Name S.G. Browne

Age 50

Where are you from?

SG: I’m a lifelong Californian, having lived in San Francisco the past 10 years and the 13 years prior to that in the beach town of Santa Cruz. Before that I lived in Los Angeles working in Hollywood doing post-production work in marketing for the Disney Studio films.



Fiona: Tell us your latest news?

SG: I recently released three short story singles on Amazon to dip my toes into the self-publishing pool. The stories, which are all 5,000 words or longer, are titled “Remedial English for Reanimated Corpses,” “Dr. Sinister’s Home for Retired Villains,” and “Scattered Showers with a Chance of Daikaiju.”


Fiona: When and why did you begin writing?

SG: I wrote in grammar school but got sidetracked by math and ended up pursuing an engineering degree in college. But after getting a C- in Physics and falling asleep in my Thermodynamics class, I decided I should probably change my major. I also became involved in writing an annual stage competition for my living group and after doing that for several years I realized I wanted to do something creative and so I took a few writing classes. Then I graduated and moved to Hollywood.


Fiona: When did you first consider yourself a writer?

SG: While waiting tables in Hollywood, one of my coworkers told me that if I wrote, then I was a writer. Even though I wasn’t earning any money as a writer that was when I first started to think of myself as a writer.


Fiona: What inspired you to write your first book?

SG: My first novel, which will never be published, was straight supernatural horror inspired by a lot of 1980s novels written by Stephen King, Peter Straub, and Dean Koontz. I’d written a number of short stories and a couple of screenplays but felt like I had a novel inside of me waiting to be told. It ended up being over 150,000 words. My first published novel, Breathers, was published in 2009, sixteen years after I finished my ‘first’ novel.


Fiona: Do you have a specific writing style?

SG: I write dark comedy and social satire in first-person POV present tense. I know a lot of people look down their noses at present tense, but I’m a big fan of it. It adds immediacy and intimacy to the story.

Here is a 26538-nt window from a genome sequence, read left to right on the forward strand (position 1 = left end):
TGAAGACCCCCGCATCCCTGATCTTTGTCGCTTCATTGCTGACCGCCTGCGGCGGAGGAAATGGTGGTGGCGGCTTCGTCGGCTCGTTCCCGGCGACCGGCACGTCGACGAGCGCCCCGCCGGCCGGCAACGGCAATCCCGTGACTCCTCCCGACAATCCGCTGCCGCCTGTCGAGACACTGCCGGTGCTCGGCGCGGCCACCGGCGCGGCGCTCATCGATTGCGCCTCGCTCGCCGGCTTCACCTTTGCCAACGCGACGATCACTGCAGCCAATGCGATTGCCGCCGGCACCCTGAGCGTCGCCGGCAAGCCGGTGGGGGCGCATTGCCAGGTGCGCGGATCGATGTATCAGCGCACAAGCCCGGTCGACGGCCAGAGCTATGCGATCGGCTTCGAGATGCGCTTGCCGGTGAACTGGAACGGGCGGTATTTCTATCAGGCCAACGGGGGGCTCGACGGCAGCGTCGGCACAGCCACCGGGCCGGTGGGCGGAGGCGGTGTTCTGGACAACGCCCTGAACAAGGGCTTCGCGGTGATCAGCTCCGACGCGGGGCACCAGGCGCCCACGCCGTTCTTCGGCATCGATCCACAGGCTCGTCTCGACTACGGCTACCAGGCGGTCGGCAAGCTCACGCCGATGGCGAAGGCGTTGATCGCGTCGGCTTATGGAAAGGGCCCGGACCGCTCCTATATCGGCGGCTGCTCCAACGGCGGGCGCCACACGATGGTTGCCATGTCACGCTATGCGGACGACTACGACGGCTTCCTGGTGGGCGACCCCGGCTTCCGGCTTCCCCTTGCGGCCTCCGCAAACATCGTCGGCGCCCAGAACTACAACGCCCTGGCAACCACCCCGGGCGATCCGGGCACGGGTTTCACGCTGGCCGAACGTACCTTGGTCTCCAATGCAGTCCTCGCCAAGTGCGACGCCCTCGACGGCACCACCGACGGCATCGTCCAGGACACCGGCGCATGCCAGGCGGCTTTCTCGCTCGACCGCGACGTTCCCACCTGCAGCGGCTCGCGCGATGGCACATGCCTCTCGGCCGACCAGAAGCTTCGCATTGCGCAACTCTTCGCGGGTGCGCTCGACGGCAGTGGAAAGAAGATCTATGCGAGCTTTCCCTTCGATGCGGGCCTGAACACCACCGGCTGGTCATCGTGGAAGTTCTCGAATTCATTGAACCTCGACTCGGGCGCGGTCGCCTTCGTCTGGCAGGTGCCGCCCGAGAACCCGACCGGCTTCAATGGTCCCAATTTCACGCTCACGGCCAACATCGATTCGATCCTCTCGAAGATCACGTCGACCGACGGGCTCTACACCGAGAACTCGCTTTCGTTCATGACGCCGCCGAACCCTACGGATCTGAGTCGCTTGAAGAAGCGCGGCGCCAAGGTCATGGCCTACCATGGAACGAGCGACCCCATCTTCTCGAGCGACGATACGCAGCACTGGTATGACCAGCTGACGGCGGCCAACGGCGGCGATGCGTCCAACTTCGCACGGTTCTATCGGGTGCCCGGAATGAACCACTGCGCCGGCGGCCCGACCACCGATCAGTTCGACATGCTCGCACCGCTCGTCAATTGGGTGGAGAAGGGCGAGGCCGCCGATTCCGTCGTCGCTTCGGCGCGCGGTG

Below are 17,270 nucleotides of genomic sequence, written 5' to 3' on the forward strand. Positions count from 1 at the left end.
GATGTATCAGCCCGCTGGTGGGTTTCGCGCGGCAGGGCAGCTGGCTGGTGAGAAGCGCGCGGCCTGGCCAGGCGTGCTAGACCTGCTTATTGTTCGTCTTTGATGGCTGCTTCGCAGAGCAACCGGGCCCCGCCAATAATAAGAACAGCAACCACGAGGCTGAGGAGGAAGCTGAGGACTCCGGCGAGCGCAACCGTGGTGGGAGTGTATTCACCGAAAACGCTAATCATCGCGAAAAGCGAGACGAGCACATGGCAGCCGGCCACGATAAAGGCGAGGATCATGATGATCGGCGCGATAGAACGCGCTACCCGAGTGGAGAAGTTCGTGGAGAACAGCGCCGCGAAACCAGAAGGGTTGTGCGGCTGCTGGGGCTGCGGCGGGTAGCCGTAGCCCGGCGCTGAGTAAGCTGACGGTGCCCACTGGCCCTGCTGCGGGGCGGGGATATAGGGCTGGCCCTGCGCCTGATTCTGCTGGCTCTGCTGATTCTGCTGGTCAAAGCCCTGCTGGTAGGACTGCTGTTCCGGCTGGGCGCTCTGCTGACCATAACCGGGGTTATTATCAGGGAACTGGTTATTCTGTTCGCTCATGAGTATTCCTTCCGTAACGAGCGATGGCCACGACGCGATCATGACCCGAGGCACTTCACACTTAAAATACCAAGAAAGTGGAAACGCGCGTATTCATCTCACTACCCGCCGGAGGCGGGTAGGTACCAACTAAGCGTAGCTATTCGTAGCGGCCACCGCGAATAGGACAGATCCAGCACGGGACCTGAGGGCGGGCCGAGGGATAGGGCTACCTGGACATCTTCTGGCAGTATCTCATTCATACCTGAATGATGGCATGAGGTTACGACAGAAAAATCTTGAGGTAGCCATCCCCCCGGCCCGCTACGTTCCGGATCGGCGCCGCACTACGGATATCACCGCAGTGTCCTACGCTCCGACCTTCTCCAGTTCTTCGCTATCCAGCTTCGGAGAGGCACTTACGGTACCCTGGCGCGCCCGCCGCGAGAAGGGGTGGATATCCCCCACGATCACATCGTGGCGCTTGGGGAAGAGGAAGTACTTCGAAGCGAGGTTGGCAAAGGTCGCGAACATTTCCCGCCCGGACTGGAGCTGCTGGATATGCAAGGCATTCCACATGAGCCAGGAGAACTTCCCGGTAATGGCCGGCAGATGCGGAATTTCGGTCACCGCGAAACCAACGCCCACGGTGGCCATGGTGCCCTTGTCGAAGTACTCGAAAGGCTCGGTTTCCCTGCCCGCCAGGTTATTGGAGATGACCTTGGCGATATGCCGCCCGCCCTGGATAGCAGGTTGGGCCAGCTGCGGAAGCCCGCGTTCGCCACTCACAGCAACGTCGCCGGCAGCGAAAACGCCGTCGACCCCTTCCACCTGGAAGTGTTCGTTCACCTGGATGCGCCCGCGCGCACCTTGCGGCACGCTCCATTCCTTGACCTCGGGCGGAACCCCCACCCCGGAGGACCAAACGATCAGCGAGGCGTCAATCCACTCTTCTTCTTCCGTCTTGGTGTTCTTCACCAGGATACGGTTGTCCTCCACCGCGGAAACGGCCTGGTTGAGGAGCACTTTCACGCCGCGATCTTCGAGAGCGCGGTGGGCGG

Fiona: How did you come up with the title?

SG: If we’re talking about my first published novel, the title Breathers refers to human beings as it’s a novel about zombies told from the POV of a zombie who lives in his parents’ wine cellar and attends Undead Anonymous meetings with other decomposing corpses. ‘Breathers’ is what the zombies call the living. Also, when you think about it, most zombie films and books aren’t about zombies at all but about people and how they deal with the problem of zombies. Breathers is about zombies and how they deal with the problem of people.


Fiona: Is there a message in your novel that you want readers to grasp?

SG: In Breathers there’s an obvious correlation to prejudice and discrimination, since the zombies aren’t considered humans and don’t have any rights. But really the novel is about finding your purpose in a world in which you don’t feel like you have a purpose. This is somewhat of a recurring theme in most of my novels, which deal with issues of fate, destiny, personal identity, figuring out what role you’re supposed to play, and finding your purpose.


Fiona: How much of the book is realistic and are experiences based on someone you know, or events in your own life?

SG: None of my novels are based on someone I know, although there are personal experiences peppered throughout them. As for realistic, all of my novels have a fantastic or supernatural element (zombies, luck poachers, superheroes, personifications of abstract concepts), but they’re all grounded in reality and involve real-life issues (discrimination, the consumer culture, personal responsibility, celebrity worship). So they’re a blend of the fantastic and the realistic.


Fiona: What books have most influenced your life most? a mentor?

SG: The Talisman by Stephen King and Peter Straub is the novel I read that made me want to become a writer. It was the first time I became so caught up in the story unfolding within the pages that the world outside of the book ceased to exist. And I thought: I want to make someone feel this way. But Lullaby by Chuck Palahniuk inspired me to write Breathers, which opened up a whole new way of storytelling to me. Other books that have influenced me include The Big Sleep by Raymond Chandler, Cat’s Cradle by Kurt Vonnegut, and St. Lucy’s Home for Girls Raised by Wolves by Karen Russell.


Fiona: Are there any new authors that have grasped your interest and who is your favorite author and what is it that really strikes you about their work?

SG: I can’t name any new authors, or debut authors, I’ve read recently off the top of my head, but I’ve thoroughly enjoyed reading Kelly Link, Karen Russell, Christopher Moore, and Paul Tremblay. I wouldn’t say I have a favorite author at the moment, but I love Karen Russell’s collections of short stories. She has such a wonderful use of language and imagery while creating completely believable mythologies and telling stories about people and characters that matter even though many of the stories have ambiguous endings without any real sort of resolution. I love ambiguous endings.